Jake tells us he has been collecting bones since the age of six, of course many in his collection are of common British animals, such as deer, foxes and a hedgehog. Jake collection includes a much wider variety than he could find in Scotland though, with several specimens being bought online or given to him from around the world. He has such unusual animals as a crocodile, a leopard, and a monkey. In addition to Jake's very impressive collection, a few museum pieces such as dinosaurs are included as well as the skeleton of a blue whale at Fuerteventura, Spain. I will also assume the human skull and skeleton used to illustrate similarities between our bones and those of animals are also either replicas or museum pieces.
I think the mix of Jake's own collection and museum pieces was perfect. There were enough pieces he had collected himself to encourage children in their own collections, but a few exceptional pieces to keep the book interesting. I have to admit, even though we knew this book was about animals, not dinosaurs, I'd have been a little bit disappointed if he hadn't included something. Although this section is short, it is exceptionally well detailed, explaining the different types of fossils, the similarities between dinosaurs and birds, what palaeontologists do and much more.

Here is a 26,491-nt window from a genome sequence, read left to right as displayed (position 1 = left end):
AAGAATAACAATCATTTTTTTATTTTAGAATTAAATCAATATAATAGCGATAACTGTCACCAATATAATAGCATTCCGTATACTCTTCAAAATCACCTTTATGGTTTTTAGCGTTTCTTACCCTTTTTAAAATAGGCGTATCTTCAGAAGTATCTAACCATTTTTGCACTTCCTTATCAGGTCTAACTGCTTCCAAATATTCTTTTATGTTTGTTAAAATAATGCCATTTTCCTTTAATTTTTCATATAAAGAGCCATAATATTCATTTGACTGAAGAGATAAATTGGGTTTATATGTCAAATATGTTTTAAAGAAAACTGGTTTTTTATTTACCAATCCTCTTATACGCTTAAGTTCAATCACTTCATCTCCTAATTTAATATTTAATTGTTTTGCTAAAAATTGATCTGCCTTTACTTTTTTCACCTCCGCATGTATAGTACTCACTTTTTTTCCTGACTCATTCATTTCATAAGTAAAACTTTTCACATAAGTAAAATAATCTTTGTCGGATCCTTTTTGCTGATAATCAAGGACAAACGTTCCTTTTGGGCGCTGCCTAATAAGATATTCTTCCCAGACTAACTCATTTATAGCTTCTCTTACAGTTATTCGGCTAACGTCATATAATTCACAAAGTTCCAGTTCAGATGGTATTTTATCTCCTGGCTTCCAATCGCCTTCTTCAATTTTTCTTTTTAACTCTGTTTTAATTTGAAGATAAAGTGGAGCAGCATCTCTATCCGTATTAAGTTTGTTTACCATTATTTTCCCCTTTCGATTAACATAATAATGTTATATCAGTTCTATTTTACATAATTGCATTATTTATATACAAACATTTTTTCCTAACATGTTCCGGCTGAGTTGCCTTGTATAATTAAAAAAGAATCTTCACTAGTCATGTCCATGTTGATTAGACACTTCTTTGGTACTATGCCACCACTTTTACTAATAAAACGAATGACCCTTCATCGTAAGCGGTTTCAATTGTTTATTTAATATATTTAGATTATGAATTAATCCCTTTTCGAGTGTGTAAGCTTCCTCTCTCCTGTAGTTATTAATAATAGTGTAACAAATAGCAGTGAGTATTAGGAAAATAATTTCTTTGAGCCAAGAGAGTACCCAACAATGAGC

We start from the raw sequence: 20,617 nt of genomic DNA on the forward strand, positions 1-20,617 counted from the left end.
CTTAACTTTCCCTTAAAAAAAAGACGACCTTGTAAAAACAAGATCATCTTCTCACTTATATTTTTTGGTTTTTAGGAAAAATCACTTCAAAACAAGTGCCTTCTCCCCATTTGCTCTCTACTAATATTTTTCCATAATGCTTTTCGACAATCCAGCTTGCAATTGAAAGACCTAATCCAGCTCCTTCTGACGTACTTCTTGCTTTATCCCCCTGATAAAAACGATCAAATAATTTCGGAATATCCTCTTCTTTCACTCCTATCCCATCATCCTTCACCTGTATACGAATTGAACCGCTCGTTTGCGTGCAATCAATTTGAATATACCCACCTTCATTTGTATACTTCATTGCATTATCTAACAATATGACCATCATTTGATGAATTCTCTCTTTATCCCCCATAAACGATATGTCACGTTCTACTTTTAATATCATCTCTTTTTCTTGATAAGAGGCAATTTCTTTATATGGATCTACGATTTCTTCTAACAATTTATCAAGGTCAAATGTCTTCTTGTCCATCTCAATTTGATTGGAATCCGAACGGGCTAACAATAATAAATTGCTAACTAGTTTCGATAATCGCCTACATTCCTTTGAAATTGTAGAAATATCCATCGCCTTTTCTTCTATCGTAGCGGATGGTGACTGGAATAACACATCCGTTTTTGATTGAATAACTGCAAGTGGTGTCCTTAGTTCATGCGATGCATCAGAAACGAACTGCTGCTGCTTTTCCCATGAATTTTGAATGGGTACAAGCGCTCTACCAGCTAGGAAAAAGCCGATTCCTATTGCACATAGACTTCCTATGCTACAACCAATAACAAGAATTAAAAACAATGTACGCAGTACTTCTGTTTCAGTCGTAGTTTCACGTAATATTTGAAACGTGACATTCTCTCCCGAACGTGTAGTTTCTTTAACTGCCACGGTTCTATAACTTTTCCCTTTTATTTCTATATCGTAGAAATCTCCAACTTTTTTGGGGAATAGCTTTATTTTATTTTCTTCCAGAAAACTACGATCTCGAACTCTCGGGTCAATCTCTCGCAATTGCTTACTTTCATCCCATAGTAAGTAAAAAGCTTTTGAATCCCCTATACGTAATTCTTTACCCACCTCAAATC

The book is laid out in two page spreads, and in many ways is very similar to the DK books, but in an even more child friendly format. Some pages include general information, such as collecting bones in the field, the rules for collectors such as making sure no living animal is harmed and a wonderful comparison of different types of skeletons grouped into carnivores, grazers, gnawers and insectivores. This shows us how much we can learn about living animals, or extinct ones by their skull and teeth. The majority of the book consists of two page spreads of a single animal, giving details about what we can learn from the bones, with a photograph of what the living animal looks like and a wonderful world map showing where these animals live.